Now, you might be tempted to dismiss this as too simple, or something you have heard before. But Dr Weekes explains each of these steps in a way that you can put into practice. This really is a self-help book – you can do it all yourself (though good support will make it easier). This summary can give you a brief overview – but it isn’t a substitute for reading the book and working through the steps yourself.
What other people say
Here are some of the things other people say about “Hope And Help For Your Nerves”:
For me, I never related to the panic attacks that I heard a lot about. There seemed to be a blurred line, but I never felt like I was dying, or like my heart was going to explode. I had cold sweats, and racing pulse, and heart beating out of my chest, but it lasted for hours, not minutes and panic attacks didnt sound like what I had, although MENTALLY I was in a full on panic often. This book clarifies the difference and the reasons why they are the same.
Understanding that this illness is all about the sympathetic nervous system being out of balance and fueled by thinking patterns that are destructive was huge for me. To learn to let a thought float, to accept it, and pass through it, no matter how uncomfortable it was was pure poetry to understand.
This book stands apart from ANYTHING else I have yet found.
(You can read the rest of this review here.)
And here is another excerpt from a review:
I connected with absolutely everything in the book. Medicine hadn’t worked. Psychotherapy didn’t help me. Religion wasn’t paying off. Meditation couldn’t touch my severe panic states.
Claire Weekes is to be commended for many things. I wish, deep down in my heart, that there was a way for me to contact her to let her know that she saved my sanity and probably my life too. The book was filled with information that made total sense to me. She described what was causing the anxiety states and precisely what was happening in my body. She also repeated that I’d never die from a panic attack. Actually, not a soul has ever died from a panic attack. It sure feels like you’re about to die or lose your mind. But have faith as help is around the corner.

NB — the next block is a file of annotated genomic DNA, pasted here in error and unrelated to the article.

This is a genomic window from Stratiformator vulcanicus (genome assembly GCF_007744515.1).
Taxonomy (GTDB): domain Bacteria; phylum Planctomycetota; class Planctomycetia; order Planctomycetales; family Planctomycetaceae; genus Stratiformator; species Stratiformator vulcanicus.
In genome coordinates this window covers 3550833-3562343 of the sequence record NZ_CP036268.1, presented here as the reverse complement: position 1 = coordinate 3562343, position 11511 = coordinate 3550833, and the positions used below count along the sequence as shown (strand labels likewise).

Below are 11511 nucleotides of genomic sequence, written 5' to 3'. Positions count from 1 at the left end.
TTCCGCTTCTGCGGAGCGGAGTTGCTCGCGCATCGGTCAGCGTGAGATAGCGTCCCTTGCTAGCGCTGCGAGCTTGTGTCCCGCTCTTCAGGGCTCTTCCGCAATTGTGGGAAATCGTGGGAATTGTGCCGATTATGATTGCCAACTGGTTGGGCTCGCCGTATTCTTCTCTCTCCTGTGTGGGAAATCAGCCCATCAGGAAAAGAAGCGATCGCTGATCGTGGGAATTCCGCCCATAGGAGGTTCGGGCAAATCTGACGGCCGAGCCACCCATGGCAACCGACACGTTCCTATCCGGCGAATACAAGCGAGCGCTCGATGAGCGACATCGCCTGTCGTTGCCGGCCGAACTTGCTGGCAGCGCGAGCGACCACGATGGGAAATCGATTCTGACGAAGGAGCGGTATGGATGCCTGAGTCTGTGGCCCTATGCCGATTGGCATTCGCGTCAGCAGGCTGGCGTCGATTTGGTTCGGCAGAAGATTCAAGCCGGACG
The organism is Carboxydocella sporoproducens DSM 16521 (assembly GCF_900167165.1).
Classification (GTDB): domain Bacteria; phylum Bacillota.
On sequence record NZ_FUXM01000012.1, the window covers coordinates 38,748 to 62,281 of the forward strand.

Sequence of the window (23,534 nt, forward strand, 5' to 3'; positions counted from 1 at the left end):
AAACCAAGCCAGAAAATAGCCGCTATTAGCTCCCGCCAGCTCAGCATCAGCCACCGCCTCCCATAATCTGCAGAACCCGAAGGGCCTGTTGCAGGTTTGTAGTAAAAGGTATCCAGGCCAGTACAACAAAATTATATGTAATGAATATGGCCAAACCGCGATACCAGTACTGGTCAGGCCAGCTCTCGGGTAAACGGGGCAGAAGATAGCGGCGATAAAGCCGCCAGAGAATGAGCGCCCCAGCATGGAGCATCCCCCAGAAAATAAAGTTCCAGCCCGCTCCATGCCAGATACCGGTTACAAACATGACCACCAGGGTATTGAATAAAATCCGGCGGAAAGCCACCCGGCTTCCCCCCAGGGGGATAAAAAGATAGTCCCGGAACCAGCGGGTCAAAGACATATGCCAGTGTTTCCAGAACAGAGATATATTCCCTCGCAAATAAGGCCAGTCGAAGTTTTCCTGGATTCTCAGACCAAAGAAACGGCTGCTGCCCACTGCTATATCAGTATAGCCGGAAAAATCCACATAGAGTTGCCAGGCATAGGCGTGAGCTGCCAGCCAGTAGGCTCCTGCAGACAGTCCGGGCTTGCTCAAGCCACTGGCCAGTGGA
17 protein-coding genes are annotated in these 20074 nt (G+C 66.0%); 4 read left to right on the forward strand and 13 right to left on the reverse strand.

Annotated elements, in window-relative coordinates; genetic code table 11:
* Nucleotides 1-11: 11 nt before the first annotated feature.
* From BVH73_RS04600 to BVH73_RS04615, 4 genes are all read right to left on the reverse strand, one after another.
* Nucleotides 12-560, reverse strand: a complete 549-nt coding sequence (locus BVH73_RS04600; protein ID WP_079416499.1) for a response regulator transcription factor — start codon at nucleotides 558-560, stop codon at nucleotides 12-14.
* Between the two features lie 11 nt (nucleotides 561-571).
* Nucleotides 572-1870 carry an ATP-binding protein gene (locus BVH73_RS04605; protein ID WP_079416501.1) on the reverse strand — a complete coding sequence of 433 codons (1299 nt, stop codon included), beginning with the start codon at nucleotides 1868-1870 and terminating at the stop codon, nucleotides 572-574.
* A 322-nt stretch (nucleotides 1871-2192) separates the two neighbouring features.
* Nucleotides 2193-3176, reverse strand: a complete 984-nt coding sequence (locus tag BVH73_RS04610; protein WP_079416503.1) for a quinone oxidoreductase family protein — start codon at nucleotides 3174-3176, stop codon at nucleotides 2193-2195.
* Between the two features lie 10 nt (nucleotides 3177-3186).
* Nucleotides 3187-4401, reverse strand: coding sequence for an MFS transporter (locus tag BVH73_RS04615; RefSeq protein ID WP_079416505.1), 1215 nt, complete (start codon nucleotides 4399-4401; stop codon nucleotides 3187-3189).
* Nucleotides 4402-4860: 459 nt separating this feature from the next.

I would never suggest a book to help cure an illness unless I knew 100% that the information was true and helpful. I’m telling you that this book saved my life, saved my relationships and kept me from even thinking I was crazy. Less than one week after reading the book, I realized I had not had any panic attacks. I feared that they would sort of pop out of the blue and grab me when I wasn’t watching out. But Claire Weekes even described this type of pre-panic anxiety states. Months later I had mastered how to deal with anxious situations and how to breathe through and accept my panic-should it happen again.
It doesn’t matter how long you’ve been suffering from your anxiety disorder or panic state. It’s not a situation where the length of time you’ve spent with the illness will determine the length of your recovery time. This is one of those special freebies in life. Everyone wins by reading Hope and Help for Your Nerves. I still find time to read it and I’m reminded each time that I’m going to be fine and that I will never die from one of these panic attacks and my fear of having an attack in public isn’t realistic now that I’ve read the book.
If you want to read more unbiased reviews from real readers, click on this link.
You might also like to check out Dr Claire Weekes’ audio CD Pass Through Panic.
This CD includes 8 radio lectures given by Dr Weekes. Listener reviews are almost all extremely positive (35 out of 41 gave it 5*****) …. though one of the professional reviewers didn’t like Dr Weekes’ “authoritarian tone” …. but others described Dr Weekes’ on this CD as having a “strong, decisive but always reassuring, calm voice” and being generally helpful.
Here is another audio CD from Dr Claire Weekes that you might like: Freedom From Nervous Suffering.
This one is in stock at Amazon, and includes more specific examples that should help you understand the concepts Dr Weekes teaches, and learn to apply them for yourself.